W.V. Pocahontas County farm forever protected
This post originally appeared on our partner the West Virginia Land Trust’s site. We’ve worked with Hevener farm to install conservation fencing, which is livestock exclusion fencing that helps keep nutrients on farms and reduce nutrient input into streams and forest. Projects at Hevener farm have restored about 16.4 acres of riverside (riparian) habitat and 1.5 miles of streambank. A third project this year will restore an additional 3.9 riverside acres and ½ mile of streambank.
The West Virginia Land Trust and the owners of the Hevener Farm in Pocahontas County have announced the recording of a conservation easement that will forever protect 384 acres of this historic property. The tract of land, which is only a portion of the total acreage owned by the Heveners, has been in the family for over 160 years.
“Our great-grandfather Uriah Hevener settled here before the Civil War in 1851,” said Bill Hevener, co-owner of the farm. “Our father, Howard, who would have been 100 this year, lived and worked the farm all his life. The farm has remained the same for as long as I can remember and we are proud that with the help and support of the West Virginia Land Trust it will remain this way forever.”
The Heveners continue to preserve the family tradition of farming the land, one of the motivating reasons to seek its permanent protection. The farm sits in the scenic Deer Creek Valley and adjoins the Monongahela National Forest, the National Radio Astronomy Observatory buffer zone, and other nearby protected farms. With this protection, the scenic landscape that is characteristic of Pocahontas County has been further extended to incorporate this important parcel.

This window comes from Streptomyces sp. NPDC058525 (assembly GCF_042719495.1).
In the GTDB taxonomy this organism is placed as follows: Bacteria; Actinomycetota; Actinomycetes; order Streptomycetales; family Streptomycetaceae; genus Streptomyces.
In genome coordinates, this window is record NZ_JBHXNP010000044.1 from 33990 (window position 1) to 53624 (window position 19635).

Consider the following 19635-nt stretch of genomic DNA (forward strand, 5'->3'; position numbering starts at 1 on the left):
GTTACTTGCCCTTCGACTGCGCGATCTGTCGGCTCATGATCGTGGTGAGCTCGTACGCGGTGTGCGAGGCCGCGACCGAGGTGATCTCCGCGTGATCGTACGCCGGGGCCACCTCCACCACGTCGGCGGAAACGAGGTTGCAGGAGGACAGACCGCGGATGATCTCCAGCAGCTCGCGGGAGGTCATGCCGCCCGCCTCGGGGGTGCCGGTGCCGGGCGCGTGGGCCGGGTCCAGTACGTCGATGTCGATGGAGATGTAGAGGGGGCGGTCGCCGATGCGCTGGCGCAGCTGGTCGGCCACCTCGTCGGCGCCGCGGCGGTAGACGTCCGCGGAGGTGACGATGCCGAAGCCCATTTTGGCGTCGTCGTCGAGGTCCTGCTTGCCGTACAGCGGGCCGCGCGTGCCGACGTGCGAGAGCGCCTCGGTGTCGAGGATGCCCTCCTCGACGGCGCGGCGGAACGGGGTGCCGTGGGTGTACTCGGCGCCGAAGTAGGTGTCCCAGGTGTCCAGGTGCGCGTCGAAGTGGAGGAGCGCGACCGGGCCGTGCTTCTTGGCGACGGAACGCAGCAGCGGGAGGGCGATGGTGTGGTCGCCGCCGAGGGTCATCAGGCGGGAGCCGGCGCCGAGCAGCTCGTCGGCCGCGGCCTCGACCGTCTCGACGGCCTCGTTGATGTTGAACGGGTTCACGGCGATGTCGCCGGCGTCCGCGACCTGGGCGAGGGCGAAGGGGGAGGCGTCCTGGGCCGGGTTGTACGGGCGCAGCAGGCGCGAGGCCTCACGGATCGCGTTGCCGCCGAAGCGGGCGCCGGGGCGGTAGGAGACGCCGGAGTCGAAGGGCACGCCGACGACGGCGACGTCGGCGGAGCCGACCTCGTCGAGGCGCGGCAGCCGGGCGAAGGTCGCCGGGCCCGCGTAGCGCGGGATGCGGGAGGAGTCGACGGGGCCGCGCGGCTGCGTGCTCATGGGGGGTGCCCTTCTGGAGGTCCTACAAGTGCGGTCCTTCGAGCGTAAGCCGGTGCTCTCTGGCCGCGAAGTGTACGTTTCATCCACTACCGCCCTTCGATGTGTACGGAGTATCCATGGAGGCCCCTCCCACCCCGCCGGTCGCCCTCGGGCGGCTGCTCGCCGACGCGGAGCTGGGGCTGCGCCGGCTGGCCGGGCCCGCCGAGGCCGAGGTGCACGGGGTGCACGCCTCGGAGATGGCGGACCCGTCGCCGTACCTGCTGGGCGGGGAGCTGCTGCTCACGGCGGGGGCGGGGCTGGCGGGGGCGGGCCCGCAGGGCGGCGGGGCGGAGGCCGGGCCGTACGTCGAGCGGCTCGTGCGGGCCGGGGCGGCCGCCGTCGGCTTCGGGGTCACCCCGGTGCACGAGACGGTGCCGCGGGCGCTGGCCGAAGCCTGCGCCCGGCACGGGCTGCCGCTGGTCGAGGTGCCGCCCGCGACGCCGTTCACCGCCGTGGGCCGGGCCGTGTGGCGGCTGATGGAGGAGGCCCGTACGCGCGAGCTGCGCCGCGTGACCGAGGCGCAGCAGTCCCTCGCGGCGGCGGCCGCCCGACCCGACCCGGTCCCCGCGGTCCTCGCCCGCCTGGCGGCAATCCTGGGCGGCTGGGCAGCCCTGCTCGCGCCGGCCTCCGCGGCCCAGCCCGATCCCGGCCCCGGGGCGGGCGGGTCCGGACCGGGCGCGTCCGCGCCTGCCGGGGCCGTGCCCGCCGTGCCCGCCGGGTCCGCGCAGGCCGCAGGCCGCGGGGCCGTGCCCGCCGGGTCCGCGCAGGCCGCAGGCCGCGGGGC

The West Virginia Land Trust works with property owners who voluntarily seek ways to protect their land from certain types of future development and who are interested in maintaining the natural beauty and ecology of their property. One way of achieving this protection is through the use of a deed of conservation easement which places protections on the land in perpetuity.
“A conservation easement is a huge step for many owners who are debating how to handle the future of their land,” said Brent Bailey, the land trust’s Executive Director. “We spent many months working with Bill and his sister Patsy Cummings, the farm’s co-owner, in developing an easement document that really reflected their vision and our desire to ensure that Deer Creek, the scenic view shed, and the agricultural nature of the property remain unspoiled for years to come. It’s really gratifying when we are able to work with owners like Bill and Patsy whose passion for their land contributes to preserving the scenic and rural heritage of their community and our state.”
Preserving the farm’s heritage and that of the surrounding area is especially important to Cummings, who said “I am very comforted that this farm that has been in our family since the mid-1800s will remain as it is for generations to come. I loved growing up nearby and spent lots of time here, and now I love to come back and enjoy our farm in the valley nestled in the mountains. It brings me a sense of renewal and peace, and now with the conservation easement with the West Virginia Land Trust, the property will continue in the same manner.”
“We enjoy working with such conservation-minded landowners and are thrilled they have placed the farm under a conservation easement with the West Virginia Land Trust so this working farm will remain so,” said John Schmidt, the head of our agency’s West Virginia Field Office.